One of my major issues with the most recent addition to the Planet of the Apes franchise, Dawn of the Planets of the Apes (Reeves, 2014), were the roles available to women – both human and ape. In my blog on the film I explored some of my thoughts on it and I noted that (the very few) female characters were only ‘represented as child bearers and care takers’. Continue reading “Rise of the Women?: Screening Female Scientists”→
By 2011 I had already spent five years of postgraduate study researching the history and cultural interpretations of Planet of the Apes. I was very nervous about seeing Rise of the Planet of the Apes; it was released just a few weeks before I submitted my PhD and I knew I would have to make at least some reference to the film in my thesis. So, I anxiously went to the screening accompanied by my low expectations and a notebook. I was, thankfully, very pleased with the new origin story that was clearly intended as a new beginning for the multiple-decade spanning franchise. It did not try to awkwardly update or rehash the original series’ subtext (oh, Tim Burton) but instead used the science fiction genre and the possibilities of the fall of humanity to explore more pertinent socio-cultural issues. Continue reading “‘Talking Apes with Big-Ass Spears’: Violence, Science, and Dawn of the Planet of the Apes”→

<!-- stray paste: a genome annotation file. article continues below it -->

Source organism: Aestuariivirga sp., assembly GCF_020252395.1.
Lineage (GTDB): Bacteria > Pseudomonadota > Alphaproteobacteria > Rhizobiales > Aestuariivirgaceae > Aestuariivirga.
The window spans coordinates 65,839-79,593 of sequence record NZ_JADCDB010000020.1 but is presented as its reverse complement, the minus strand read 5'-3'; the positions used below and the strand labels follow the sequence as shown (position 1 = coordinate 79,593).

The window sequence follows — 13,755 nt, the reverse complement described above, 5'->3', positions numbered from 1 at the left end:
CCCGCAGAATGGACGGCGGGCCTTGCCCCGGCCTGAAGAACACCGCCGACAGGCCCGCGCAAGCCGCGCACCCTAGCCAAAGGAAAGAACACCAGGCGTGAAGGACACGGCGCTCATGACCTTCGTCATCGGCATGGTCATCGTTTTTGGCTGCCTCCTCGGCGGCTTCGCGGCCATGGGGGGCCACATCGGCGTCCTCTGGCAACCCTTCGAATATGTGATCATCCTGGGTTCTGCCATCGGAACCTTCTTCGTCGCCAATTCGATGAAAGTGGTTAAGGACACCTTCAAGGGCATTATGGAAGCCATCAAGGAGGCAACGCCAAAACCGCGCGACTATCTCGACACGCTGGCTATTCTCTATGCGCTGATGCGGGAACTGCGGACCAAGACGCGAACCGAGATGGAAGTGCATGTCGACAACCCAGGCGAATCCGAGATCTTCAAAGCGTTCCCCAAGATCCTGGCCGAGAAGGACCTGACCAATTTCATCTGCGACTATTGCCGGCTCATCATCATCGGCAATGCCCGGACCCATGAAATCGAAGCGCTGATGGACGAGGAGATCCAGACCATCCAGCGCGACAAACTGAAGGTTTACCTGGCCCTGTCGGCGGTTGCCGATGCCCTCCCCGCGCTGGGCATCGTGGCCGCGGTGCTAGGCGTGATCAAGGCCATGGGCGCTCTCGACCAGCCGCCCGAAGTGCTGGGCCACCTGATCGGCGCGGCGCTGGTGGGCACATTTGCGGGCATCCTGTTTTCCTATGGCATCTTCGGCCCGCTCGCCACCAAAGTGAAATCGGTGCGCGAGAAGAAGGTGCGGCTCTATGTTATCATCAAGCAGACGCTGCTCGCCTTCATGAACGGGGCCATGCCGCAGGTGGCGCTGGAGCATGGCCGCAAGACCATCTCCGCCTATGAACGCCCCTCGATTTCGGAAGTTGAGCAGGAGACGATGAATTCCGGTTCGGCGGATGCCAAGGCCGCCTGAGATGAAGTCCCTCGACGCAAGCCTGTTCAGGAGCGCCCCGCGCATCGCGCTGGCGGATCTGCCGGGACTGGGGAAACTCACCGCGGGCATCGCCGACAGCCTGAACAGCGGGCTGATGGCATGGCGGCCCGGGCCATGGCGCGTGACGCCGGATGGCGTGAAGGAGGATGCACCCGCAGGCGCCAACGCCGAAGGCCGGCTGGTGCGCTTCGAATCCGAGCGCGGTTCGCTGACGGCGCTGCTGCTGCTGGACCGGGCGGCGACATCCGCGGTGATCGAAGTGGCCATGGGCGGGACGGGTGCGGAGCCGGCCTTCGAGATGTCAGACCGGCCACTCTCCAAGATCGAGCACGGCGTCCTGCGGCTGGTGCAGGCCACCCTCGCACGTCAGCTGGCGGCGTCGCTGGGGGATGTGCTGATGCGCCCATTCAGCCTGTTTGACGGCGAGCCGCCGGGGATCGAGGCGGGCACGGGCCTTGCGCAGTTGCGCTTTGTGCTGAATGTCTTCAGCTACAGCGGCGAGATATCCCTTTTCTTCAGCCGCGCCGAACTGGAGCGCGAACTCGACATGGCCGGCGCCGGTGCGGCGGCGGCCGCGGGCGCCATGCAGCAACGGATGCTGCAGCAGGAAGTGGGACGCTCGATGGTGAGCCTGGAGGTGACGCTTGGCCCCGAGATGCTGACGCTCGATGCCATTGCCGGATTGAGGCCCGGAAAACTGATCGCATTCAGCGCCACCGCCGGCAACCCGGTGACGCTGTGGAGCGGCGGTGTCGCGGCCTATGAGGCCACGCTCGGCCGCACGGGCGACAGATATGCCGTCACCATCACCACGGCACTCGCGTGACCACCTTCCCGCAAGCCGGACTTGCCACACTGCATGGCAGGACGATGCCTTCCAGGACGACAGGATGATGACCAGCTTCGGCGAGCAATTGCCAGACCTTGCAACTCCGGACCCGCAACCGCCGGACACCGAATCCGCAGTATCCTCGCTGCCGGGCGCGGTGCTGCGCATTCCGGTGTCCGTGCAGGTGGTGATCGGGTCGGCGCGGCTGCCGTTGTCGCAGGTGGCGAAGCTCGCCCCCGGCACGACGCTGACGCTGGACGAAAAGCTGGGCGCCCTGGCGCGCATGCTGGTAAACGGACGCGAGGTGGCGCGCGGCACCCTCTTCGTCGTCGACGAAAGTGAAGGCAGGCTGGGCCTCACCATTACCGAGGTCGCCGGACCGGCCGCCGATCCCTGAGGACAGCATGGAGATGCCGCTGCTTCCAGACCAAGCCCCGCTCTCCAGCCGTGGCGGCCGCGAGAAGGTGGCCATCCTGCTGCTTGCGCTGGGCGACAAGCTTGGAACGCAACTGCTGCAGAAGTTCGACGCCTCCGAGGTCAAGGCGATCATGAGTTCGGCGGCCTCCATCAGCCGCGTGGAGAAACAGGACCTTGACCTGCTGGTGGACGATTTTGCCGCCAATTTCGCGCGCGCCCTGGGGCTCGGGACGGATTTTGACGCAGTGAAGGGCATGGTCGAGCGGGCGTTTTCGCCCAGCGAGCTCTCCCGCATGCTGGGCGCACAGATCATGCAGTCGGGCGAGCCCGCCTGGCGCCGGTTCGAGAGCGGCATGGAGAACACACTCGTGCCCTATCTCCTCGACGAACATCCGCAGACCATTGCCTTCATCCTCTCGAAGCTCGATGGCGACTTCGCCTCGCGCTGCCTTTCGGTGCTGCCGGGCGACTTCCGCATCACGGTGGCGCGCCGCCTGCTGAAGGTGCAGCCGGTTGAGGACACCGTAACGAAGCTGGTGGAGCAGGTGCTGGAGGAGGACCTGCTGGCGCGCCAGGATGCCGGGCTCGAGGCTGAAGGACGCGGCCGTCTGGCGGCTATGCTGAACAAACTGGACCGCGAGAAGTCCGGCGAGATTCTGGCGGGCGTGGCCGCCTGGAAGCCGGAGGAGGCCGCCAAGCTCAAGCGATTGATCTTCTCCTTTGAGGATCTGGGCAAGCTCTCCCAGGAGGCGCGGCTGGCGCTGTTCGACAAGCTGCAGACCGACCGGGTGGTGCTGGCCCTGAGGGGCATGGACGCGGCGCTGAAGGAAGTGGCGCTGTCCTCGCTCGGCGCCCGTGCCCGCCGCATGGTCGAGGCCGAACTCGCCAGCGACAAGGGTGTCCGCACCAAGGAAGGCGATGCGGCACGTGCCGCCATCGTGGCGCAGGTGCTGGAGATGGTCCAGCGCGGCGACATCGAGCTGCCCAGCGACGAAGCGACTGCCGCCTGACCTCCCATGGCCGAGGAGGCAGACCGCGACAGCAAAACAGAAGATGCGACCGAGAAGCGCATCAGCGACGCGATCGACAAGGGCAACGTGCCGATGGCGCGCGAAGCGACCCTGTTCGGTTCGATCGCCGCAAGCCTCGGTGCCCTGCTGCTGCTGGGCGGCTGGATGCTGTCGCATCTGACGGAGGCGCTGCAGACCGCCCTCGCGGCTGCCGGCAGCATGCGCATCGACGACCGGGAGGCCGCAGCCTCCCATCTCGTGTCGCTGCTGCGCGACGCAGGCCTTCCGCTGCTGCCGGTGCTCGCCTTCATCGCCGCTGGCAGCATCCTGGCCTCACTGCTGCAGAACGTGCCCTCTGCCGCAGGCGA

A place to collect all of my online posts and projects, and a space to work out my thoughts and research ideas in science communication, science entertainment, medical humanities, and film and media history.